John Baethke & Son Plumbing
John Baethke & Son Plumbing
3511 N Cicero Ave
ChicagoIL 60641
 (773) 276-5430

How to Identify and Remove Drain Flies

How to Identify and Remove Drain Flies

Drain flies, sometimes referred to as pipe flies, are household pests that can carry germs and bacteria around your sinks and showers. To help keep your home free of the pesky invaders, your favorite Chicago plumber has a guide to familiarize you with the bugs and prepare you for battle. 

Identifying Drain Flies

Drain flies are a smaller species of airborne pest. Adult drain flies are usually less than 25 percent of the size of the common house fly, appearing more similar in size and shape to a gnat. Some larger varieties of drain flies can grow to be 1/5 of an inch long, but most don't manage to get over 1/12 of an inch.

Their coloring ranges from black to brown and they usually appear as dark specks from across the room. Their wings possess distinctive vein-like ribbing that fans outwards from the base of the appendage to the far edges. Adult drain flies possess elongated and curved antennae that are similar to a moth's. Fuzzy hairs cover the majority of their bodies, helping distinguish them from the bare skin of the fruit fly and other pests that have similar environmental preferences.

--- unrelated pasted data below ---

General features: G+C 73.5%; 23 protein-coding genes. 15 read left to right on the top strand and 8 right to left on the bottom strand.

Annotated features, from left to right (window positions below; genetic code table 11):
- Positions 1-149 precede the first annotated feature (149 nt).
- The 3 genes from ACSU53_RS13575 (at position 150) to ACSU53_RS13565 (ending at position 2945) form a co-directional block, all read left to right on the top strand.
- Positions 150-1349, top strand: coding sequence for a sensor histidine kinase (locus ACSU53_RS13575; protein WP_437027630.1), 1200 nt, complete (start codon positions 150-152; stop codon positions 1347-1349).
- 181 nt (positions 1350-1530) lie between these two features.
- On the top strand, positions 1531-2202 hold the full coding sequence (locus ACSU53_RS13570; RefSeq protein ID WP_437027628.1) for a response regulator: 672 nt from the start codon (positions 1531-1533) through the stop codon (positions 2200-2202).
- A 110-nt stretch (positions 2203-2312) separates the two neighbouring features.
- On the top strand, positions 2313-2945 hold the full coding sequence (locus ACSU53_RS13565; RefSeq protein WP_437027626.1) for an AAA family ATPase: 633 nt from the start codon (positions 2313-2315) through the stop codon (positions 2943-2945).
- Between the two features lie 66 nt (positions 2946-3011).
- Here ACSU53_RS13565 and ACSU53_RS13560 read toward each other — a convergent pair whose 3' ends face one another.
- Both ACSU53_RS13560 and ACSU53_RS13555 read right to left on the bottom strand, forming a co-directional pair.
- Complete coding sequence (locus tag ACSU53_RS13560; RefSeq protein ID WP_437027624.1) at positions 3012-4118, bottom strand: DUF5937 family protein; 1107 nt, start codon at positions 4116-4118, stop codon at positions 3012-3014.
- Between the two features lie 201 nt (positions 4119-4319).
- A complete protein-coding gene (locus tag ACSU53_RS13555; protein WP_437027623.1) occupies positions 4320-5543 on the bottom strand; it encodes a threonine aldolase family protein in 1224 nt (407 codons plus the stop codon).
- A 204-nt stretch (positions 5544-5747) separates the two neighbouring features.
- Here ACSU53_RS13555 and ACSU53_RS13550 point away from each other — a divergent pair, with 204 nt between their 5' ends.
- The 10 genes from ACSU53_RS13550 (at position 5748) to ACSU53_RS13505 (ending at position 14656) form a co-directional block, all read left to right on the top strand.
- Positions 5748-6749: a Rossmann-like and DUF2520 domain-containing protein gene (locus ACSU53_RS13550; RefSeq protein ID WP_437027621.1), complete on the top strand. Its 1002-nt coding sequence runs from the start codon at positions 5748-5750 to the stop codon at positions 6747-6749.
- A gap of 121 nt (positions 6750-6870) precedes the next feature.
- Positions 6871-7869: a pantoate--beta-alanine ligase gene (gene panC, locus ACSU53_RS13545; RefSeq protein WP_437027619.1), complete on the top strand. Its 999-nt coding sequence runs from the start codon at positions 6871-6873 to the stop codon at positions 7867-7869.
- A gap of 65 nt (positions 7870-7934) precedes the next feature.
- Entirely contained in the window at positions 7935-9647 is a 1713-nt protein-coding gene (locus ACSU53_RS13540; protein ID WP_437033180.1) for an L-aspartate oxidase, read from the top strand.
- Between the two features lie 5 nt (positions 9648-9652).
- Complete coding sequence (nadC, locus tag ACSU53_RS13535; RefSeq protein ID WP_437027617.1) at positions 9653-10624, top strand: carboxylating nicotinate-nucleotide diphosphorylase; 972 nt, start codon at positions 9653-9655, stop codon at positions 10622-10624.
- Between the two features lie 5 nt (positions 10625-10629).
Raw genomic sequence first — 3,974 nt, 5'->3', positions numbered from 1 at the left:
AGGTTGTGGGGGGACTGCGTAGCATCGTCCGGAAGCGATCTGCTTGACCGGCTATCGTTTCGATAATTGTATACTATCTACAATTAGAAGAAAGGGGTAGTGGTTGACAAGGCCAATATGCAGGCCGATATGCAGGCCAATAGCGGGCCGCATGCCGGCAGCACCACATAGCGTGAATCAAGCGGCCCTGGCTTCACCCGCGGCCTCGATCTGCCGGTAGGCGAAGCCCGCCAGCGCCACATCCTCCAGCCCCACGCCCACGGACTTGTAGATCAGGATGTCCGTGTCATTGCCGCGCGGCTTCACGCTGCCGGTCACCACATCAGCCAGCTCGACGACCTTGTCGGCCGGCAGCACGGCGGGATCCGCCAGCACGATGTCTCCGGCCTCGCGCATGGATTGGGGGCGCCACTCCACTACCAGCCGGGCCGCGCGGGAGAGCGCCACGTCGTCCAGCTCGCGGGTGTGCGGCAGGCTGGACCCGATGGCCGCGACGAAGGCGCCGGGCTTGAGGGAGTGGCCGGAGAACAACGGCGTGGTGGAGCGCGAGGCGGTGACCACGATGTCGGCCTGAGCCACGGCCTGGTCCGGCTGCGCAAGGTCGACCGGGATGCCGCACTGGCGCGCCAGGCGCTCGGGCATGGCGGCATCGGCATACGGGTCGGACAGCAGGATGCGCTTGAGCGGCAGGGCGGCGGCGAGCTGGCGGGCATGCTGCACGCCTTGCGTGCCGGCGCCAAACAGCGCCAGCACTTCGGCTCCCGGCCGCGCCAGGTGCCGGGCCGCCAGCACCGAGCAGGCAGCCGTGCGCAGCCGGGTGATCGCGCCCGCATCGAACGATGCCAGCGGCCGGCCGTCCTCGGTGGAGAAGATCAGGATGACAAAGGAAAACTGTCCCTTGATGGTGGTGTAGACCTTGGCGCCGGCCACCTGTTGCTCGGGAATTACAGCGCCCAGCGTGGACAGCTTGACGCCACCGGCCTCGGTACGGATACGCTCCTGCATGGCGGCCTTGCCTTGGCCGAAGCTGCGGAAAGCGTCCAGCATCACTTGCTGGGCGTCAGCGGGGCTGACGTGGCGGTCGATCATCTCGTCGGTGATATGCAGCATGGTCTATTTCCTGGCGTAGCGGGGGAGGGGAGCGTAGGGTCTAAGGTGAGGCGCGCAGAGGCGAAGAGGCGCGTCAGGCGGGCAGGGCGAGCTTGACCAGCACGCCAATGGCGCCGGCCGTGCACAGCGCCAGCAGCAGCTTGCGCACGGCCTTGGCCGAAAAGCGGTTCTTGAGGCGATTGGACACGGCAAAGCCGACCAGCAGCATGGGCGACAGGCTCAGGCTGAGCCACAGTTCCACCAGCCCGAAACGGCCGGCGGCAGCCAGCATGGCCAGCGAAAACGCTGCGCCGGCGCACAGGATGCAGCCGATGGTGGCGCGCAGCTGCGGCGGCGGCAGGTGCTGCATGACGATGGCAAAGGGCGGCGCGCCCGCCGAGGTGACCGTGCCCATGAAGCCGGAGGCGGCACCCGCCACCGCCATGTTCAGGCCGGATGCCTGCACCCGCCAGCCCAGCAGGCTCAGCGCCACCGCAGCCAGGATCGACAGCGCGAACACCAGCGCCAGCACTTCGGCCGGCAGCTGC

What Causes Drain Flies?

You will almost always find drain flies around drain openings leading to pipes that have built-up contamination hidden down the line. The drain flies plant their eggs at the sewage line so their larvae have time to grow in a fairly wet and nutrient-rich environment. Hair clogs are particularly attractive to drain flies as they provide organic material for consumption and create the damp environment that their larvae love. 

Drain Flies Are About 25 Percent of the Size of a Common House Fly

How to Prevent and Combat Drain Flies

Drain flies are designed for the damp and active environment of an area with high amounts of water. Their skin repels water and other liquids, making it extremely difficult to remove them through the use of bleach or other caustic cleaners. The eggs and larvae are just as resilient. Because of their durability, the best way to combat the bacteria-carrying pests is to make sure that your pipes are relatively clean and draining properly at all times with proper maintenance and care. 

Once they have established a foothold in your pipes, it becomes a matter of keeping the drains clean so that the adults and larvae starve. This will usually take about three weeks. If you notice an infestation of drain flies, the best course of action is to contact a plumber who can remove the habitat that fosters their growth by cleaning the drains with special tools like a hydro jet. Then, it's up to you to maintain the cleanliness of your sewage system.

If the flies are concentrated away from a drain opening, your pipes may have cracked or otherwise developed a leak that is creating a buildup of sewage — and a new home for the drain flies. If you suspect you may have a hidden leak, contact an emergency plumber service to repair it as quickly as possible.